“The reality is that we have an HLC that is set up to be able to field issues like this, we are about to see them go to work.  This is the process that we’ve created in our city,” said Mendenhall.

The developers participated in a work session with the HLC in December of last year and will need to return for a formal public hearing before construction permits can be issued.  The developers will need approval for to building in the Central City Historic District and approval to demolish four historic structures on 600 South and Ely Place.

Recently, members of the HLC have shown a willingness to table or reject projects that the commission feels doesn’t meet the building standards of a historic district.  In the past year, several developers made repeated visits to the HLC for the same projects before receiving final approval.  Garbett Homes went before the HLC four times, presenting three different before getting final approval from commission members to build the Hardison Apartments on South Temple and 500 East.

Cowboy Partners went before the HLC three times before getting final approval from the commission to build the Liberty Square Apartments on the 600 East block of 600 South.

The only other multifamily project to be approved by the HLC last year was a multifamily project on 900 East just below South Temple.  The developers of the 900 East project, like the Hardison Apartments and Liberty Square Apartments, participated in a work session with the HLC before getting final approval.

If December’s work session with Trolley Ventures and the HLC is any indication, the commission will expect a lot from the developers.  December’s work session ran for over five hours.  The developers can either return to the HLC for another work session or can request a formal public hearing for their current design.  The Trolley project is not on the commission’s agenda for February’s meeting, so the earliest the developers will return to the HLC would be in March.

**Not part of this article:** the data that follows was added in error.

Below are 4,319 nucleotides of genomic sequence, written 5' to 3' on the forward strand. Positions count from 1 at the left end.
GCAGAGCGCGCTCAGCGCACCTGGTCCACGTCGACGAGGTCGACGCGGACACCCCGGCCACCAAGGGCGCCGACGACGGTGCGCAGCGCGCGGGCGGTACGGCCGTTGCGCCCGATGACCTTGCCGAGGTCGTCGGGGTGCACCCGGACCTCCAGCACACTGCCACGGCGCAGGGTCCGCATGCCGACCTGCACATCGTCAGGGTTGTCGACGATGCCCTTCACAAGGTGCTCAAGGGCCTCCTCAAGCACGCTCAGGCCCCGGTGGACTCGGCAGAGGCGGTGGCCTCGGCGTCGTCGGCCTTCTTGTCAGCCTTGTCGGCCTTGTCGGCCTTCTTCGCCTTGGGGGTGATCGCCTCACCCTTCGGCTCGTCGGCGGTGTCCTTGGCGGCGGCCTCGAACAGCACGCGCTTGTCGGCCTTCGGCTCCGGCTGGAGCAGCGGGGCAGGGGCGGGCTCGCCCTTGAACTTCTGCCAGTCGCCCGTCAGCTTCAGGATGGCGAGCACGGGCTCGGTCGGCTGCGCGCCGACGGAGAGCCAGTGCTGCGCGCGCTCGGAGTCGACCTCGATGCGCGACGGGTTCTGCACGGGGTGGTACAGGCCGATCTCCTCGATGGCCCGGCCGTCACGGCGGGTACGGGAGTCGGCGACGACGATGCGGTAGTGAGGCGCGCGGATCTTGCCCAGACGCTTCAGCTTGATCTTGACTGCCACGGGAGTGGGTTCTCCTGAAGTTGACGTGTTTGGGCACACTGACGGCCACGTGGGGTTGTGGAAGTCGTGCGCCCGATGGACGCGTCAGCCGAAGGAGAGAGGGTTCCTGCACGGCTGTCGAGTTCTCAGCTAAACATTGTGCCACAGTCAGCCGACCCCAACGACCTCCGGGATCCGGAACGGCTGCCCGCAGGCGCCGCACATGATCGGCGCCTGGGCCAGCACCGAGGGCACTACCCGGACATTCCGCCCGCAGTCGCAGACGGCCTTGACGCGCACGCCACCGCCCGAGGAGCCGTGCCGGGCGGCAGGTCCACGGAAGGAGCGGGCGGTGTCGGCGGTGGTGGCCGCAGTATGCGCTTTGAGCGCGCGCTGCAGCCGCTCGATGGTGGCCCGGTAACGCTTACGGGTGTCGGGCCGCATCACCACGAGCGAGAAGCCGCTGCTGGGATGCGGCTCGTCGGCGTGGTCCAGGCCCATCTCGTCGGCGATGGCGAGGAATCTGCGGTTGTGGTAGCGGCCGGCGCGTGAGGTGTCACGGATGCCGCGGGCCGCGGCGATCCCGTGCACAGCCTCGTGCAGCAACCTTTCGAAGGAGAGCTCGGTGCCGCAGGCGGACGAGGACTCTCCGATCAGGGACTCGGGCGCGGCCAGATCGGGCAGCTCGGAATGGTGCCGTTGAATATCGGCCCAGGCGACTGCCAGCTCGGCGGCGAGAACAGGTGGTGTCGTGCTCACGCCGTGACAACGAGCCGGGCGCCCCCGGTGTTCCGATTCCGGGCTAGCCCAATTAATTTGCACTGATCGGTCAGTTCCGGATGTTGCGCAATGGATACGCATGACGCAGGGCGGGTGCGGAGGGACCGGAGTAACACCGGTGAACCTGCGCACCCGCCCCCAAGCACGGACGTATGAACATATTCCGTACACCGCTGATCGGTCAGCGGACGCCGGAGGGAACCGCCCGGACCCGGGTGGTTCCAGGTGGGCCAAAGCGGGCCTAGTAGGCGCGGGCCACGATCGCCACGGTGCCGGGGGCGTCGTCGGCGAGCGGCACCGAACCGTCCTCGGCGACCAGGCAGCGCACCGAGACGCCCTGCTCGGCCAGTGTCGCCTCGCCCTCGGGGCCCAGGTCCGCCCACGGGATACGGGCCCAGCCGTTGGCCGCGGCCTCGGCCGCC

The city is holding an open house at the Sorenson Unity Center on Thursday, January 19 from 5 to 7 p.m. to gather resident feedback on the changes to the notification process.  Residents will also have the opportunity to provide feedback when the proposed changes to early notification requirements to residents go before the planning commission for final adoption sometime later this year.

*This post has been updated with the correct location of Thursday’s open house.

A preliminary aerial rendering of the proposed Trolley Square mixed-use development looking north towards Trolley Square. Image courtesy Salt Lake City planning documents.
About Isaac Riddle 594 Articles
Isaac Riddle grew up just outside of Salt Lake City, Utah. He has a BA in English literature from the University of Utah and a Masters of Journalism from Temple University. Isaac has written for Next City, The Philadelphia Public School Notebook and Salt Lake City Weekly. Before embarking on a career in journalism, Isaac taught High School English in the Kensington neighborhood of Philadelphia. Isaac is the founder of Building Salt Lake and can be reached at isaac@buildingsaltlake.com.